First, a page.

Oct 20, 2020 Editorial
Kaieteur News – A snapshot of what stands as local context should help to lift the curtain and reveal the stage on which Guyanese crooks operate. The problem is now compounded by awareness that many foreign ones are going to join their ranks, or already have done so.
Today, we live in a time, like never before, where there are ongoing cascades of white-collar crimes – involving many people and many billions. The technology revolution has provided schemers and swindlers with versatile tools and resources, which pose an array of formidable enticements that excite the greedy and hurry them on the road to financial doom. Ponzi schemes and bank frauds utilizing the personal and the electronic, house lot schemers and scamsters, prescriptive rights manipulators, and corporate and money laundering crimes, which rarely make the news, but are ever-present. They exist right alongside political crimes involving not executions of enemies, but the execution of deeds that drain the treasury and further saddle the taxpayers with borrowing binges to correct or cover-up.
Because of all these situations, the many reasonable fears that they provoke, and the huge losses incurred, the article in this newspapers on October 4th titled, “Guyana needs Specialist Police Unit to address growing fraud crimes” is most timely. This item carried under “Consumer Concerns” by Pat Dial has both relevance and resonance in this country, and never as much as like at this time. Some brief excerpts should enlighten as to what is now in the local mix.
Although expected, it is still alarming, to come to grips with the new reality of “fraudsters from all parts of the world…making their way here as they have done in the small countries with oil economies.” Those fraudsters are slick and sophisticated; they are well-versed in their criminal white-collar trades, which come from long, successful and, usually, elusive practices. This is what they bring to Guyana and before Guyanese already overburdened with looking over their shoulders for armed bandits that run rampant and have no qualms about violently relieving of personal property, even if it means that killing is necessary.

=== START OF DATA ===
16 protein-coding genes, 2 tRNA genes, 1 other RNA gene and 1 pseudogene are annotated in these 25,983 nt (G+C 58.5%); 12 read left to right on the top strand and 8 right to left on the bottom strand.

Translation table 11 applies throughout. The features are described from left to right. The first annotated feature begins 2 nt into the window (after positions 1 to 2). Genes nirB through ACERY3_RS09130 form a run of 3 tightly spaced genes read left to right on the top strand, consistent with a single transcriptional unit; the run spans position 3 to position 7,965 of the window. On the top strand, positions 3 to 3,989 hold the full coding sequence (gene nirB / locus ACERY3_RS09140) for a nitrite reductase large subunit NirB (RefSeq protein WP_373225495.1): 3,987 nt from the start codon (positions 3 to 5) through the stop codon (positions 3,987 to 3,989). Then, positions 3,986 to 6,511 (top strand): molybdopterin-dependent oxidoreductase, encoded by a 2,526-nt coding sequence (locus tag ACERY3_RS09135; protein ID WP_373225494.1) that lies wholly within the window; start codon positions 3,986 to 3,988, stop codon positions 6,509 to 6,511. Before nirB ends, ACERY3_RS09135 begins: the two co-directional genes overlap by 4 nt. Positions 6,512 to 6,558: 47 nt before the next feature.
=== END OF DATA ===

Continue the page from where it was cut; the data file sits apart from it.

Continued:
On the other hand, white-collar fraudsters have a single objective in mind. That is, to mislead and capitalize crookedly, through separating unsuspecting citizens from their money and property. They can come up with every scheme in the book, along with some new ones still unseen and unheard by locals. We have a long and known weakness for quick, juicy immigration promises that cut corners, remove barriers, and deliver bodies in the United States. That one is going to gain a lot of customers, who will pay well, but end up holding the bag.
There will be those frauds that promise nicely paying jobs through connections, enticing business ventures, and mouthwatering partnerships and returns that many Guyanese will die for to get a piece of the rich promised action. There is no blood left on the street, only a vanished paper, electronic trail, if there ever was one in the first place. The Guyana Police Force (GPF) already under severe stress, and with its back to the wall with routine local crime, would be heavily challenged to confront the white-collar frauds that are in the air and on the ground.
We think, and nobody should argue, that a whole host of different skills are required to understand, identify and faceoff, and take the fight to the white-collars fraudsters that are plotting their moves on unsuspecting Guyanese. The “Guyana Police Force must establish a specialist unit, the personnel of which should be well trained.” We are talking about highly qualified accountants, seasoned forensic auditors, and attorneys that specialize in white-collar frauds, among others. With due respect, the people who pass through the Police Academy do not have what it takes to protect Guyanese. More is needed, through the kinds of skills and types of people that the GPF must bring to bear to come to grips with what lies in front of it and this country.
Citizens should also protect themselves by resisting the temptation of believing that one could get something for nothing or the temptation of easy money. The fraudster assumes that the victim is naturally greedy and is naive or stupid; citizens must prove otherwise.
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